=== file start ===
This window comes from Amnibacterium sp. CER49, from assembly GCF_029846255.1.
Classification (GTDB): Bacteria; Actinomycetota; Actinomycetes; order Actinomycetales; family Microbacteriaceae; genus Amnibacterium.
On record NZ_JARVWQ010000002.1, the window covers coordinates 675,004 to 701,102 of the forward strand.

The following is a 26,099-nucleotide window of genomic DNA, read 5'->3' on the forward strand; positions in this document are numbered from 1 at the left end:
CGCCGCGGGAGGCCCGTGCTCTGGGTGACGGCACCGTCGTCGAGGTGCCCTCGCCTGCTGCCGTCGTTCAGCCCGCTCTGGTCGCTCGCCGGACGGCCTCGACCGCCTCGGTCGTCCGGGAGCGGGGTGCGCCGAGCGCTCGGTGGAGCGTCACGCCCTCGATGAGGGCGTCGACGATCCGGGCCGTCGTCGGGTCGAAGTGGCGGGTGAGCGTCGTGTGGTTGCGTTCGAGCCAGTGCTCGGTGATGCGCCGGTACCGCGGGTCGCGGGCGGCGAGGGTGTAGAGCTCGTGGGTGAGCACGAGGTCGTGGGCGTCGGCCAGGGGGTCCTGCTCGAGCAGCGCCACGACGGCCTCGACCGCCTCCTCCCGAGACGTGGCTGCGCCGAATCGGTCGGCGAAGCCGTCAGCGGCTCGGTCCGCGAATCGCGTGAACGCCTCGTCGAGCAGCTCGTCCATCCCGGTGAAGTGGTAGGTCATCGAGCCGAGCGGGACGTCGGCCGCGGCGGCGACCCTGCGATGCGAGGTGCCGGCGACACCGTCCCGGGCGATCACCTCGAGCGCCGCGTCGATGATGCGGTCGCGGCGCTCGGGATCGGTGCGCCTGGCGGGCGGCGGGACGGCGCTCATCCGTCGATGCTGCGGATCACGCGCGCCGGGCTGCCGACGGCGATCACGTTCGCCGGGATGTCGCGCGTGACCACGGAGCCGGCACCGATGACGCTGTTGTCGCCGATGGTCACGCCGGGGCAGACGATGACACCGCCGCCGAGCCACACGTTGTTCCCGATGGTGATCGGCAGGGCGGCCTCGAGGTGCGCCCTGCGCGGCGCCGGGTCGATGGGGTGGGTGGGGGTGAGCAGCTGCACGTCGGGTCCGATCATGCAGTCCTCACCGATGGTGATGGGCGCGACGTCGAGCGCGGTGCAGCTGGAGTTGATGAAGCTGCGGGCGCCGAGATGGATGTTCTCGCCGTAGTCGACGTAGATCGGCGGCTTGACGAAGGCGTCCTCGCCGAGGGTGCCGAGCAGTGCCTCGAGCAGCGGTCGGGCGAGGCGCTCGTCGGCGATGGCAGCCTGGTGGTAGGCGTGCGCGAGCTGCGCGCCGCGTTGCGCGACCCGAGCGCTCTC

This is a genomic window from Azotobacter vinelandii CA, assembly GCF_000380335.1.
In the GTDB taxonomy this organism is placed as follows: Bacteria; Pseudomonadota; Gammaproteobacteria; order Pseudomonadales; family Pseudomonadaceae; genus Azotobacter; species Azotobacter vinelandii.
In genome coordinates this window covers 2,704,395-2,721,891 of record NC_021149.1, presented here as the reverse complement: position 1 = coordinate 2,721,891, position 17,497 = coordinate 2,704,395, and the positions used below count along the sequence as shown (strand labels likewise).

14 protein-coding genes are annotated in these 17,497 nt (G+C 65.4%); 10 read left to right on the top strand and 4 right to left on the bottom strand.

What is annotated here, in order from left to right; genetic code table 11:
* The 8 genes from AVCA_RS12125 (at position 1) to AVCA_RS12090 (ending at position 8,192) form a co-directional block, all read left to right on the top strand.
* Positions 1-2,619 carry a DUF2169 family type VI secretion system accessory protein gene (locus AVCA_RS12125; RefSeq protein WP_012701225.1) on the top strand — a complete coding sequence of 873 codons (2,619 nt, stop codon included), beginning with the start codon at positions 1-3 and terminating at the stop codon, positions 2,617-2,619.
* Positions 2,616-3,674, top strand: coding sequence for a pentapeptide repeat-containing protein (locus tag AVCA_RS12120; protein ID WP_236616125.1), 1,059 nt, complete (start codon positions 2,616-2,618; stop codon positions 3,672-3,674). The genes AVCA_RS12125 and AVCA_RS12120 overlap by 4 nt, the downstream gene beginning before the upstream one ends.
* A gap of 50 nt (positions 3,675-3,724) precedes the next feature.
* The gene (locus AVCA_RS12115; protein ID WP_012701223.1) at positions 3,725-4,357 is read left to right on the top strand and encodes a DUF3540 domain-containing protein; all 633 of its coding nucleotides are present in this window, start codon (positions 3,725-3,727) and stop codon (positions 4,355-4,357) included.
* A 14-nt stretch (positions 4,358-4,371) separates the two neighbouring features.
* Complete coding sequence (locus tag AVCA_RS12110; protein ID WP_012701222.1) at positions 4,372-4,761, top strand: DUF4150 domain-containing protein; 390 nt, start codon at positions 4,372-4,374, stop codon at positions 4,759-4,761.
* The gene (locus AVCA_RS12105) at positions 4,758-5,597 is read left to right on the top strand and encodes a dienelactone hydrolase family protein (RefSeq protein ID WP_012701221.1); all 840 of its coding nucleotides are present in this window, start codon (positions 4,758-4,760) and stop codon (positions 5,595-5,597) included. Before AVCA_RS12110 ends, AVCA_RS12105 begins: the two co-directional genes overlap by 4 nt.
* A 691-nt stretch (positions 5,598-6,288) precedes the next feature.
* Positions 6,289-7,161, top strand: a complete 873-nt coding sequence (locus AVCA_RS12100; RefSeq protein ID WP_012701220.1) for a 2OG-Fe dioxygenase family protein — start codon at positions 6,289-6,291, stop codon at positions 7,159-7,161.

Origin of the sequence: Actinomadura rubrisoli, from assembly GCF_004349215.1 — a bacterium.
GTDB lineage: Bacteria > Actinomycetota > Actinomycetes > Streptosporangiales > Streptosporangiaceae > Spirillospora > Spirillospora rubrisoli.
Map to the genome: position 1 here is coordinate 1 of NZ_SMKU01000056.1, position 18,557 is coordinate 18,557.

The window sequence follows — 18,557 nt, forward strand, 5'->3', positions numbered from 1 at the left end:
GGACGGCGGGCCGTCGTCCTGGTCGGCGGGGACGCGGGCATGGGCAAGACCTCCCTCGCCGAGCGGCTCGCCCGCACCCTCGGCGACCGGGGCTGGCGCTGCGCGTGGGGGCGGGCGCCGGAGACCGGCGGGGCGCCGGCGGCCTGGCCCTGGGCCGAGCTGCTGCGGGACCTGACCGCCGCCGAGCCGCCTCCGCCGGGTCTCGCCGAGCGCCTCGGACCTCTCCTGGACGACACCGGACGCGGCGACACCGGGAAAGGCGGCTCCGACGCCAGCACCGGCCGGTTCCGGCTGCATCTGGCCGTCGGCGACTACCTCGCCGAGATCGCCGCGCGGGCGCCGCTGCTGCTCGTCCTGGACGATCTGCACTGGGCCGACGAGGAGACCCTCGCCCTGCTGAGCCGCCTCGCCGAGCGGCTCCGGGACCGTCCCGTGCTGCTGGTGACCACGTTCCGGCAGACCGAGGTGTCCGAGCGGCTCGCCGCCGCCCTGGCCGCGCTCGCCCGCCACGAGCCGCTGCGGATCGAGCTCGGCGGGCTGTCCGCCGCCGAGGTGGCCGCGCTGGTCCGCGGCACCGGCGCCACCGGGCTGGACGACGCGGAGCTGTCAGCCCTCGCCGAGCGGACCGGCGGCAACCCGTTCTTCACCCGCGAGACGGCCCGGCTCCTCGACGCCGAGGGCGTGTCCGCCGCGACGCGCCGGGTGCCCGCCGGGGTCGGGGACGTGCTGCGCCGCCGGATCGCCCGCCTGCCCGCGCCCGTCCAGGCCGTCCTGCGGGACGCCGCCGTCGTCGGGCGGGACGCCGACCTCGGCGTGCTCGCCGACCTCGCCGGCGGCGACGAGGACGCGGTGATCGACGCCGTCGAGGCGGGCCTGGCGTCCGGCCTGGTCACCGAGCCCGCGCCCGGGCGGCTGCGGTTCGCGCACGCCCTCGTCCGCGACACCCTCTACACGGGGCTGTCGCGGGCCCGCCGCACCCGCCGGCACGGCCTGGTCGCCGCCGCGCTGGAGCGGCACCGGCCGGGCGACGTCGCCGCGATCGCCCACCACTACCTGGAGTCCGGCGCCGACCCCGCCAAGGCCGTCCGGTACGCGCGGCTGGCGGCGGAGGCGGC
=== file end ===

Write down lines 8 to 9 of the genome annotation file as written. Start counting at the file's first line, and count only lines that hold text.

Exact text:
In genome coordinates this window covers 2,704,395-2,721,891 of record NC_021149.1, presented here as the reverse complement: position 1 = coordinate 2,721,891, position 17,497 = coordinate 2,704,395, and the positions used below count along the sequence as shown (strand labels likewise).

14 protein-coding genes are annotated in these 17,497 nt (G+C 65.4%); 10 read left to right on the top strand and 4 right to left on the bottom strand.